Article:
Monday, November 29, 2010

Fullsteam: Lardcore Beer

When I attended the Southern Foodways Alliance symposium back in October, I had the good fortune of sampling the products of Raleigh's Durham's Fullsteam Brewery for the first time. They were in attendance at the big catfish fry out at the Taylor Grocery, tapping four kegs of different beers from their lineup.

At first I thought it was just one more new regional craft brewery, the kind that have been cropping up in every decent sized Southern city these days.  There would be nothing wrong with that--those craft breweries are turning out some excellent beer--but Fullsteam takes things up about three more levels with some seriously intense beer alchemy.

Calling themselves a "plow to pint" brewery, Fullsteam is definitely pushing the envelope.  In case you doubt me, see how the F in Fullsteam is backwards?  That's edgy!  But even more edgy are the flavors they are introducing to beer.  On tap that night out at the Taylor Grocery were a Sparkling Scuppernong Ale, Carver Sweet Potato Amber, Summer Basil Wheat, and Hogwash Hickory-Smoked Porter.

Fullsteam's "plow-to-pint" aesthetic is self-consciously radical, with small batches of beer purposely brewed with unusual flavors from ingredients that are grown right here in the South.  Local, organic, seasonal--a little trendy, perhaps, if you're talking about food, but still pretty novel in the beer world.

The Summer Basil, made with twelve pounds of basil from Coon Rock Farm in Hillsborough, North Carolina,  is a remarkable beer, a hearty wheat brew that is absolutely infused with the rich flavor of basil.  When the pourman described it to me, I figured it couldn't possibly be any good--basil in beer?  But in fact, it was remarkably tasty, like a mouthful of flowers (and, strange as it might sound, I mean that in a good way.)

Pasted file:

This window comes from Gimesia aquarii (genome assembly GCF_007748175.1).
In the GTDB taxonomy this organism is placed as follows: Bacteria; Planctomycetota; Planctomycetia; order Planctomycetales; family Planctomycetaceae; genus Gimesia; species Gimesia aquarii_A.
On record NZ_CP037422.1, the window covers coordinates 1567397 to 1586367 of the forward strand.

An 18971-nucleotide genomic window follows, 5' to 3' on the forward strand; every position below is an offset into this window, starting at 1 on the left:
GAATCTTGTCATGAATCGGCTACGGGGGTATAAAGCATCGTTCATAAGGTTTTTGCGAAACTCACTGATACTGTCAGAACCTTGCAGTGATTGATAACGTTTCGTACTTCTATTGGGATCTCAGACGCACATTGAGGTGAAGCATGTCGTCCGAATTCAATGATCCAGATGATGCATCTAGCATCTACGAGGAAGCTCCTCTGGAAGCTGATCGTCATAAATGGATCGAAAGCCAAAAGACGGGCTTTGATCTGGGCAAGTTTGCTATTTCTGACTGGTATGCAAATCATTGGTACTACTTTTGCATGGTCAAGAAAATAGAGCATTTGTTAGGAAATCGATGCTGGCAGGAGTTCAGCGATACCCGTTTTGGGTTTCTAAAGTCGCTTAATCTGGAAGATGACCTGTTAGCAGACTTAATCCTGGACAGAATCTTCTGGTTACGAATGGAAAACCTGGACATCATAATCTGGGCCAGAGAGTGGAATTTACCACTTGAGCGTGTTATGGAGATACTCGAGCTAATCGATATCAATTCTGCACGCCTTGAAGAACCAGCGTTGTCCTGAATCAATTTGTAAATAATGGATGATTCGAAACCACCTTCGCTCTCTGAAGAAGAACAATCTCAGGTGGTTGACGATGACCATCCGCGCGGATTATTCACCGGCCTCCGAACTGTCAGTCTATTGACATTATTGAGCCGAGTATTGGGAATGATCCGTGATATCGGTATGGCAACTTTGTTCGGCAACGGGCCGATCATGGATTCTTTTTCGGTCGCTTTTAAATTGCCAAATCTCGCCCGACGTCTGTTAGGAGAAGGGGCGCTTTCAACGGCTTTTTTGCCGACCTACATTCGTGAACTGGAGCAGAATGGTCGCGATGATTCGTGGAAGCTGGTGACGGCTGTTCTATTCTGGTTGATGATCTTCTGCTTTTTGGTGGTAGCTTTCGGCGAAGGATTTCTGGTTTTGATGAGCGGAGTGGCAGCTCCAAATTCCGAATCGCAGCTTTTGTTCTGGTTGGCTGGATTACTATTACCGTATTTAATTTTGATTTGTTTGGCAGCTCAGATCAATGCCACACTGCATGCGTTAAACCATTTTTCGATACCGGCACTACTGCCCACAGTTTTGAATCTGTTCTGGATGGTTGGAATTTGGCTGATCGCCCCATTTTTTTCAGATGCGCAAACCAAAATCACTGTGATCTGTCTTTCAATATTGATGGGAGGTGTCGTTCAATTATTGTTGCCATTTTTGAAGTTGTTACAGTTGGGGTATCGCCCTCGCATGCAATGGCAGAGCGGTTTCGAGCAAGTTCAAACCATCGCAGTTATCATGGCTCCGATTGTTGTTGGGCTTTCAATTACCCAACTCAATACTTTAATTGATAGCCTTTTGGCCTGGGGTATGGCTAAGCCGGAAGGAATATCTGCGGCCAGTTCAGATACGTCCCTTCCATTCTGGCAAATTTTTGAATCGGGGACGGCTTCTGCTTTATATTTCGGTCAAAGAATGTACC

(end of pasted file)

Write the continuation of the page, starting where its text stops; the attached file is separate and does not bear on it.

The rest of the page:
But, the start of the show for me was the smoked porter.  That's right, Hickory-Smoked Porter. It's made from barley that Fullsteam smokes themselves over hickory wood in the classic North Carolina barbecue tradition, and while it's not overpowering you can really taste the smoke flowing through. I can't attest for the beer's pairing with hickory smoked pork, for there was no barbecue in sight that evening.  The order of the day was deep-fried catfish, and I can state without a shred of doubt that Hogwash is a brilliant accompaniment for deep fried catfish.

The world of microbeers have progressed so far now that just another brewery introducing another good beer to the market is hardly worth even mentioning.  But, highly flavored beer that bring the pure, intense sensibility of the farm to table movement to the craft of beer brewing is certainly worth making note of.

All I can say is, Fullsteam ahead!


don't eat alone said...

Make that a Durham brewery.

Robert said...

Oops . . .I stand corrected! Durham. (Once you get up past South of the Border all those towns start to blur together!)

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